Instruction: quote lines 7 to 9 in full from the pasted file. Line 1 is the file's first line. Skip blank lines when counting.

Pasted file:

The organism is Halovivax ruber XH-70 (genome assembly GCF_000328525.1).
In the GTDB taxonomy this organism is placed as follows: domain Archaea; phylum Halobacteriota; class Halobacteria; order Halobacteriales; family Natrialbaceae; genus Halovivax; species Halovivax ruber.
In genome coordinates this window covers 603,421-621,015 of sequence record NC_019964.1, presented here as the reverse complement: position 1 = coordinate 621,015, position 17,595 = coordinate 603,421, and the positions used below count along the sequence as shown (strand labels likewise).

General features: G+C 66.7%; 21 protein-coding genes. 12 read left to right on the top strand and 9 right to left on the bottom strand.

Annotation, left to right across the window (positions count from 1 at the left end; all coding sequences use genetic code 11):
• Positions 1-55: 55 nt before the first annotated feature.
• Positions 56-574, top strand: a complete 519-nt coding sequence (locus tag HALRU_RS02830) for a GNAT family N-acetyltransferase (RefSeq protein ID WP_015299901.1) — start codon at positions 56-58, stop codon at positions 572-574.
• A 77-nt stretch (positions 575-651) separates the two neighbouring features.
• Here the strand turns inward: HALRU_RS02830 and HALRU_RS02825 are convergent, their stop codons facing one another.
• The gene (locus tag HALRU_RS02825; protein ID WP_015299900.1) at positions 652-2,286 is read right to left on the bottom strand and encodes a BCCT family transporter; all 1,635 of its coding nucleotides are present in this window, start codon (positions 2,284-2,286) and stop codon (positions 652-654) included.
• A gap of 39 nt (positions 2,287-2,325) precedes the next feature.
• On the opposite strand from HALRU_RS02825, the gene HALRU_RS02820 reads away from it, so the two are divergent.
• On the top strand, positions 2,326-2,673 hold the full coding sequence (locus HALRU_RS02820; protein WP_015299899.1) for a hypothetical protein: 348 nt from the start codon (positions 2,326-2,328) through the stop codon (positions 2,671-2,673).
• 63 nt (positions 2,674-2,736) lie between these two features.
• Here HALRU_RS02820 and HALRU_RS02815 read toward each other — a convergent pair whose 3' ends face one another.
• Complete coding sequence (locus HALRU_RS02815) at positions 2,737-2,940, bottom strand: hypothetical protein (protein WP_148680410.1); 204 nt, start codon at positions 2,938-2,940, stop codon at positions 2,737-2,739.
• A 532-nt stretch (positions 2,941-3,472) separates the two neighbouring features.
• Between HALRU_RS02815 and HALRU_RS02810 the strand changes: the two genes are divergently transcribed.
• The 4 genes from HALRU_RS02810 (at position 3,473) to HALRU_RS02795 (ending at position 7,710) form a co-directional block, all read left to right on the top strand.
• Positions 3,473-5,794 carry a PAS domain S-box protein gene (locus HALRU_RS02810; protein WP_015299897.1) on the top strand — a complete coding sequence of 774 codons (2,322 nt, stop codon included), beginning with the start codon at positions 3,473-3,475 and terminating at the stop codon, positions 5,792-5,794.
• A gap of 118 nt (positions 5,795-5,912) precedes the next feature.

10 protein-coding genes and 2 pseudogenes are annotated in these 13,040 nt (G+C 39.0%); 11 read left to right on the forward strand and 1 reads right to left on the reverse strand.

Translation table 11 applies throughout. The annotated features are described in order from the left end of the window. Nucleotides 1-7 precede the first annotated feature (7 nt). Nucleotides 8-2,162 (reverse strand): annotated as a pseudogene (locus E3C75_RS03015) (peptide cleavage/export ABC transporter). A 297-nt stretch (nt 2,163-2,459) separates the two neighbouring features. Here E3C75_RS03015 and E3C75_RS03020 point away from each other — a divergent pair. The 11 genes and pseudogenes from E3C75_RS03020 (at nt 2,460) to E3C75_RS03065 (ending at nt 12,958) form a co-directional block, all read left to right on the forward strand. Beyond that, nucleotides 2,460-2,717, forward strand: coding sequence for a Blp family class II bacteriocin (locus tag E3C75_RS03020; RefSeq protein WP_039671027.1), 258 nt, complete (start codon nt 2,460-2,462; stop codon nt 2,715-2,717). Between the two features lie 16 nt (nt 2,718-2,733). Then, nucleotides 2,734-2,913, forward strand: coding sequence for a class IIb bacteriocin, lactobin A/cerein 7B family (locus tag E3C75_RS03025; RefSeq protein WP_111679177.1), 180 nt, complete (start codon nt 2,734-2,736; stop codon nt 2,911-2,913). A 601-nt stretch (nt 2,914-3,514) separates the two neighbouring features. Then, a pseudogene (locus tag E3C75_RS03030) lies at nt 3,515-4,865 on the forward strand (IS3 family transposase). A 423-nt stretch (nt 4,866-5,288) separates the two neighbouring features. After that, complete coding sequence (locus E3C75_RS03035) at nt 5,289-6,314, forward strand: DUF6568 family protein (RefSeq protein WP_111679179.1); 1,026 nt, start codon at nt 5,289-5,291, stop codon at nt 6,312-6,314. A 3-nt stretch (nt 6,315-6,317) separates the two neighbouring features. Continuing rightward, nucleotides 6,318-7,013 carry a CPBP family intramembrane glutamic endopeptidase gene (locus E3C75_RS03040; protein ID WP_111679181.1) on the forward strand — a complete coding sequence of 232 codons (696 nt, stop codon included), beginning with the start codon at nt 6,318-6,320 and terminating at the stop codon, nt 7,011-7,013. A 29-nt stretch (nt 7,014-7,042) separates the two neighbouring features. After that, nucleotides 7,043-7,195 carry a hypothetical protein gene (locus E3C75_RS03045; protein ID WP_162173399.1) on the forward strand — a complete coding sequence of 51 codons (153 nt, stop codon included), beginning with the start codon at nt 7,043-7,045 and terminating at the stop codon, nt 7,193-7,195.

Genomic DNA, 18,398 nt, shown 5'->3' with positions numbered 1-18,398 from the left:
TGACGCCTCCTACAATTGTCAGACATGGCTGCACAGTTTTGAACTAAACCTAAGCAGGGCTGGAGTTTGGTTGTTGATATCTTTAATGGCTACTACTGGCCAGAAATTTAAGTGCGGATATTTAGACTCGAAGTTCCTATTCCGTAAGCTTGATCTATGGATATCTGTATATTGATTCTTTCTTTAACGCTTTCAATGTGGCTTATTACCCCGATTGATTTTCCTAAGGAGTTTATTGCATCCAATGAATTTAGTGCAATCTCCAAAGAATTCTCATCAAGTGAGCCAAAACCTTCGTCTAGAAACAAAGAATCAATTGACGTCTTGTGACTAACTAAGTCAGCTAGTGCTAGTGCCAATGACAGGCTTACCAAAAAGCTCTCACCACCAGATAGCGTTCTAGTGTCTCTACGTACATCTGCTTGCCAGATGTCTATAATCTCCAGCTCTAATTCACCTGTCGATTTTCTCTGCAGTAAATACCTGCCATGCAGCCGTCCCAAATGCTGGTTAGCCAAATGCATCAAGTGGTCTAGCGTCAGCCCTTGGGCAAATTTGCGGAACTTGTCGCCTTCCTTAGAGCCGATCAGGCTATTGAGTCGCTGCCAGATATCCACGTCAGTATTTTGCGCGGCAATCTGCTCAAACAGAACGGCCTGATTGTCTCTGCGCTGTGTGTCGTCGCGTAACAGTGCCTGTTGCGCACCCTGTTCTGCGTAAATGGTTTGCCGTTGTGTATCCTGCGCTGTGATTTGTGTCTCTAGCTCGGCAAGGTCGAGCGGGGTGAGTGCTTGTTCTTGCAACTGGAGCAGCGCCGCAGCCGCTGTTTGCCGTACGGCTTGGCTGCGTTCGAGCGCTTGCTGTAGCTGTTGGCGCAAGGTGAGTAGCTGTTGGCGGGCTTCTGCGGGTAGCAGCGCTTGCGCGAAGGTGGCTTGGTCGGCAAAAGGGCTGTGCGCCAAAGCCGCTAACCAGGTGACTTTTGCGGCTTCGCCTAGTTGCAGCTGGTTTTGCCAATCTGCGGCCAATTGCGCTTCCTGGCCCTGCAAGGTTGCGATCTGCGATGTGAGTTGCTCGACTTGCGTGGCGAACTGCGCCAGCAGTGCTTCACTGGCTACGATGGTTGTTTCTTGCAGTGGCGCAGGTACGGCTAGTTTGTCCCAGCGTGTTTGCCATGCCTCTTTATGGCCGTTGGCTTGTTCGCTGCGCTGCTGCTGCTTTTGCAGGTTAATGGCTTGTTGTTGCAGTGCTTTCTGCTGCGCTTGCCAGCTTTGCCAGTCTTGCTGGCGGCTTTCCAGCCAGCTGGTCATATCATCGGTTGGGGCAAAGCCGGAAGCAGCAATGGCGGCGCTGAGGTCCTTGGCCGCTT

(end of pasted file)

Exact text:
• Positions 56-574, top strand: a complete 519-nt coding sequence (locus tag HALRU_RS02830) for a GNAT family N-acetyltransferase (RefSeq protein ID WP_015299901.1) — start codon at positions 56-58, stop codon at positions 572-574.
• A 77-nt stretch (positions 575-651) separates the two neighbouring features.
• Here the strand turns inward: HALRU_RS02830 and HALRU_RS02825 are convergent, their stop codons facing one another.